Since Din with his armor and measured actions seems almost robotic, his dislike of robots seems ironic. But given that he saw his people wiped out and the fact that he can't intimidate or negotiate with a robot, that slight difference between man and machine is enough.

He's an eternal loner

In "Sanctuary," Cara Dune tells Din, half tongue-in-cheek, that he should just settle down with the nice farm widow and live a quiet life. But instead, realizing that such a life isn't for him, Din and Grogu continue on, just the two of them. Din Djarin never takes on a fulltime partner. He has allies and friends but not a partner. And that seems to be another part of the code passed down by the Tribe, one of self-reliance, though it pays to know a couple of people who have your back.

Throughout The Mandalorian, Din doesn't even give an inkling that he wants anything more substantial than allies. Even the idea that he has "friends" would have to be a term read loosely. Din doesn't seem to be the kind of guy to indulge in celebration, or even socialization, without some mission in mind. That's what makes his relationship with and affection for Grogu even more remarkable. But now that Grogu is gone, you shouldn't expect Din to invite anybody else to share his ship on a long-term basis.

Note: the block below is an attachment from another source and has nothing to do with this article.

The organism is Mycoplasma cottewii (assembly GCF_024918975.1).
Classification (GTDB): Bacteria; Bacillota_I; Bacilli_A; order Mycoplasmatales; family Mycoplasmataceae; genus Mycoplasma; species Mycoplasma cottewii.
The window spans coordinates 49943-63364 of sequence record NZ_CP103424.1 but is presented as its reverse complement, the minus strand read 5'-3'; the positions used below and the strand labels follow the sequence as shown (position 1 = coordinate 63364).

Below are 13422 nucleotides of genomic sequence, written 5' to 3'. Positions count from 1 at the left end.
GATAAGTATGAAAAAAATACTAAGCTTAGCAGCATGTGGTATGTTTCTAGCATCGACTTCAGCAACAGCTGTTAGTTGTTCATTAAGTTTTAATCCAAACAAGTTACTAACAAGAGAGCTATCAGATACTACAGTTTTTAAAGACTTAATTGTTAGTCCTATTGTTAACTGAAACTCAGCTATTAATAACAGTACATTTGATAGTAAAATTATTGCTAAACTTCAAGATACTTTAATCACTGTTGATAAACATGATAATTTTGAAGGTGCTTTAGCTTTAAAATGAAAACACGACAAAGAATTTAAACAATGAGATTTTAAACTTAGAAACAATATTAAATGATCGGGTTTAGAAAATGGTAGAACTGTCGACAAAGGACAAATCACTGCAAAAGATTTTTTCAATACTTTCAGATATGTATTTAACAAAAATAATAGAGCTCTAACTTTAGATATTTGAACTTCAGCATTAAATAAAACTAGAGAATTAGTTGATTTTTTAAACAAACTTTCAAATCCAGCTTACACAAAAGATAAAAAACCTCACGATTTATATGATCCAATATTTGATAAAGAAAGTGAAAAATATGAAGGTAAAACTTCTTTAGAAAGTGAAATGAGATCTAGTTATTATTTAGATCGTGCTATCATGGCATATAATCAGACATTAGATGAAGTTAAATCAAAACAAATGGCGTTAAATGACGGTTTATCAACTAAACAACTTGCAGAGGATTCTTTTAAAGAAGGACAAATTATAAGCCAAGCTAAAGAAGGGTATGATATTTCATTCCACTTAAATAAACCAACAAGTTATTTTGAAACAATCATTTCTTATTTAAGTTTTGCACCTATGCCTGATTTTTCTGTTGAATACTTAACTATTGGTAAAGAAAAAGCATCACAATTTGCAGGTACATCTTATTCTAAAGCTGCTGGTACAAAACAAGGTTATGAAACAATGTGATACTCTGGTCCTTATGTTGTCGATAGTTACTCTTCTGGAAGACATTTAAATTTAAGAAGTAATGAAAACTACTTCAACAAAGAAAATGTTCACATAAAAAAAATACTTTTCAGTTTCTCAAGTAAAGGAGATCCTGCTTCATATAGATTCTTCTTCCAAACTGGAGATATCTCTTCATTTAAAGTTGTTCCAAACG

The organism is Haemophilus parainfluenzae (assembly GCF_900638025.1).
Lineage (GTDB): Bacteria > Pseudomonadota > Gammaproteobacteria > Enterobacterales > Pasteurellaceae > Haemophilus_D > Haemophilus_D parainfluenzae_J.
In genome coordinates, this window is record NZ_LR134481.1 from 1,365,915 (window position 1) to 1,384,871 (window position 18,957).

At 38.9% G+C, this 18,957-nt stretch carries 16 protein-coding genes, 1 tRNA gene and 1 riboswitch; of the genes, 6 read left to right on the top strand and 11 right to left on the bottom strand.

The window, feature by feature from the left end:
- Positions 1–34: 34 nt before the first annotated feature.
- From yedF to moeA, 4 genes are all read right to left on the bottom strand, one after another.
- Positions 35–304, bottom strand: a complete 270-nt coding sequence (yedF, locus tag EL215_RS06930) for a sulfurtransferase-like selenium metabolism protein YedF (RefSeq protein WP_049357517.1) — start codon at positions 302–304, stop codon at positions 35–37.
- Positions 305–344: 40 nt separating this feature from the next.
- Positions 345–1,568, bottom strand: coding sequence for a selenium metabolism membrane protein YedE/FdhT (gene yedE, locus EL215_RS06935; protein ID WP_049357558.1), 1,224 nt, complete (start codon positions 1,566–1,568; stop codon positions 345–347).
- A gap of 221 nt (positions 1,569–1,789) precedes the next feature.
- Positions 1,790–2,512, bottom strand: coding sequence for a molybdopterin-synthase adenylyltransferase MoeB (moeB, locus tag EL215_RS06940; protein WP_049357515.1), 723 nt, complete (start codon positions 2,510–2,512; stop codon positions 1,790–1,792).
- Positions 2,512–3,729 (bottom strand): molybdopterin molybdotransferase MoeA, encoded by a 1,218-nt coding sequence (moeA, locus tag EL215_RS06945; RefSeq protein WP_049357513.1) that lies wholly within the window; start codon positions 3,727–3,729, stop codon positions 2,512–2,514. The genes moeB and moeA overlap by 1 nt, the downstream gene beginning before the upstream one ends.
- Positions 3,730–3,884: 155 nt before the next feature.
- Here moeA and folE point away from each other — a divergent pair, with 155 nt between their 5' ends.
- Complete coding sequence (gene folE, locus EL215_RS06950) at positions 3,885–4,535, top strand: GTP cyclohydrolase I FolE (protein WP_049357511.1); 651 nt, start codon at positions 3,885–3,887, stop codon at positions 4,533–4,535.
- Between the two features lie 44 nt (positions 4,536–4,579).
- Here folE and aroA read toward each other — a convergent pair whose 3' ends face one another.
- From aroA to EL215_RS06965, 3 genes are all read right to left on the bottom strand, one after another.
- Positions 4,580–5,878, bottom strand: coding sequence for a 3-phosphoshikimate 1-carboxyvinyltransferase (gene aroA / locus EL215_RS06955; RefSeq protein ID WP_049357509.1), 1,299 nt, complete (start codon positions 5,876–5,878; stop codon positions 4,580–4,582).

No formal allegiance

Mando is a bounty hunter, and at times a mercenary, and both of those jobs require a man who has no formal allegiance to any government or counter-government. As The Mandalorian starts, Din Djarin does a job for an unknown client. He figures out the client is Imperial and fulfills the job — almost. He goes back and rescues Grogu, but not because of his justifiable dislike of the Empire; he does it because of his bond with Grogu.